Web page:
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What Do Data on Millions of U.S. Workers Reveal about Life-Cycle Earnings Risk?

February 12, 2015 Comments off

What Do Data on Millions of U.S. Workers Reveal about Life-Cycle Earnings Risk? (PDF)
Source: Federal Reserve Bank of New York

We study the evolution of individual labor earnings over the life cycle, using a large panel data set of earnings histories drawn from U.S. administrative records. Using fully nonparametric methods, our analysis reaches two broad conclusions. First, earnings shocks display substantial deviations from lognormality—the standard assumption in the literature on incomplete markets. In particular, earnings shocks display strong negative skewness and extremely high kurtosis—as high as 30 compared with 3 for a Gaussian distribution. The high kurtosis implies that, in a given year, most individuals experience very small earnings shocks, and a small but non-negligible number experience very large shocks. Second, these statistical properties vary significantly both over the life cycle and with the earnings level of individuals. We also estimate impulse response functions of earnings shocks and find important asymmetries: Positive shocks to high-income individuals are quite transitory, whereas negative shocks are very persistent; the opposite is true for low-income individuals. Finally, we use these rich sets of moments to estimate econometric processes with increasing generality to capture these salient features of earnings dynamics.

See: Your lifetime earnings are probably determined in your 20s (Washington Post)

Do the Benefits of College Still Outweigh the Costs?

February 2, 2015 Comments off

Do the Benefits of College Still Outweigh the Costs? (PDF)
Source: Federal Reserve Bank of New York

In recent years, students have been paying more to attend college and earning less upon graduation—trends that have led many observers to question whether a college education remains a good investment. However, an analysis of the economic returns to college since the 1970s demonstrates that the benefits of both a bachelor’s degree and an associate’s degree still tend to outweigh the costs, with both degrees earning a return of about 15 percent over the past decade. The return has remained high in spite of rising tuition and falling earnings because the wages of those without a college degree have also been falling, keeping the college wage premium near an all-time high while reducing the opportunity cost of going to school.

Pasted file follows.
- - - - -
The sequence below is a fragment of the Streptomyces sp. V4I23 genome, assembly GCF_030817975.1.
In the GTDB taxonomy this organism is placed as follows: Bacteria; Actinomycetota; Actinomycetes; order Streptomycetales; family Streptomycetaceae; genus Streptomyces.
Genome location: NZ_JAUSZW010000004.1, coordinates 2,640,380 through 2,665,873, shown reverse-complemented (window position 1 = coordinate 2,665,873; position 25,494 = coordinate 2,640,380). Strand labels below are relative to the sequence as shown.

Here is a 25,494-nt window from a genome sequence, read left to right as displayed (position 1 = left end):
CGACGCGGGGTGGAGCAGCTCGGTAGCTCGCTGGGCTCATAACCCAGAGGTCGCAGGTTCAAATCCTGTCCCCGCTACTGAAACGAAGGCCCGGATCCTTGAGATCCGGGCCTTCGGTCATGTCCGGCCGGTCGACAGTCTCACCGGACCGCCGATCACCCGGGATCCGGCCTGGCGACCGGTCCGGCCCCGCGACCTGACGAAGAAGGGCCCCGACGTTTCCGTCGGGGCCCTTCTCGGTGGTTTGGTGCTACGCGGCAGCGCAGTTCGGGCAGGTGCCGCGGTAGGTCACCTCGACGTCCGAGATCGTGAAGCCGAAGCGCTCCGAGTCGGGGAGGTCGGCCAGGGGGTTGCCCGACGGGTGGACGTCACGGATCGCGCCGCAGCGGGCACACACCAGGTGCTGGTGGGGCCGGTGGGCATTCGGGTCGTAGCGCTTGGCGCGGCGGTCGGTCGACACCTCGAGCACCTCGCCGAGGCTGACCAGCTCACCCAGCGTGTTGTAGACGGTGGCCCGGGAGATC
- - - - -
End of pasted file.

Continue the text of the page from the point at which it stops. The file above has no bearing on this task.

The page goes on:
An In-depth Look at Large and Complex Banks

May 29, 2014 Comments off

An In-depth Look at Large and Complex Banks
Source: Federal Reserve Bank of New York

The Federal Reserve Bank of New York today released a special Economic Policy Review series on large and complex banks. The 11 research papers that make up this series provide analysis in several key areas, including bank size, complexity and resolution. The papers, which are written by New York Fed economists, aim to further study and debate of these topics and to help inform policymakers.

Among the papers’ key findings:
Bank size has benefits and costs: the upside is the potential for economies of scale and lower operating costs; the downside is the “too-big-to-fail” problem and associated funding advantages and moral hazard.
Banks have become less bank-centric and more organizationally complex. Furthermore, the increase in bank complexity may be a natural response to an evolving intermediation technology.
Bail-in regimes, where the claims of creditors of the parent company are converted to equity in resolution, are an efficient and superior process for resolving the failure of a large financial firm. Requiring systemically important bank holding companies to issue “bail-inable” long-term debt that converts to equity in resolution would make large bank failures more orderly.

New York Fed Report Shows Households Adding Debt

February 27, 2014 Comments off

New York Fed Report Shows Households Adding Debt
Source: Federal Reserve Bank of New York

In its latest Household Debt and Credit Report, the Federal Reserve Bank of New York announced that outstanding household debt increased $241 billion from the previous quarter, the largest quarter over quarter increase since the third quarter of 2007. The increase was led primarily by a 1.9 percent increase in mortgage debt ($152 billion). In Q4 2013 total household indebtedness increased to $11.52 trillion; 2.1 percent higher than the previous quarter.  Overall household debt remains 9.1 percent below the peak of $12.68 trillion in Q3 2008. The report is based on data from the New York Fed’s Consumer Credit Panel, a nationally representative sample drawn from anonymized Equifax credit data.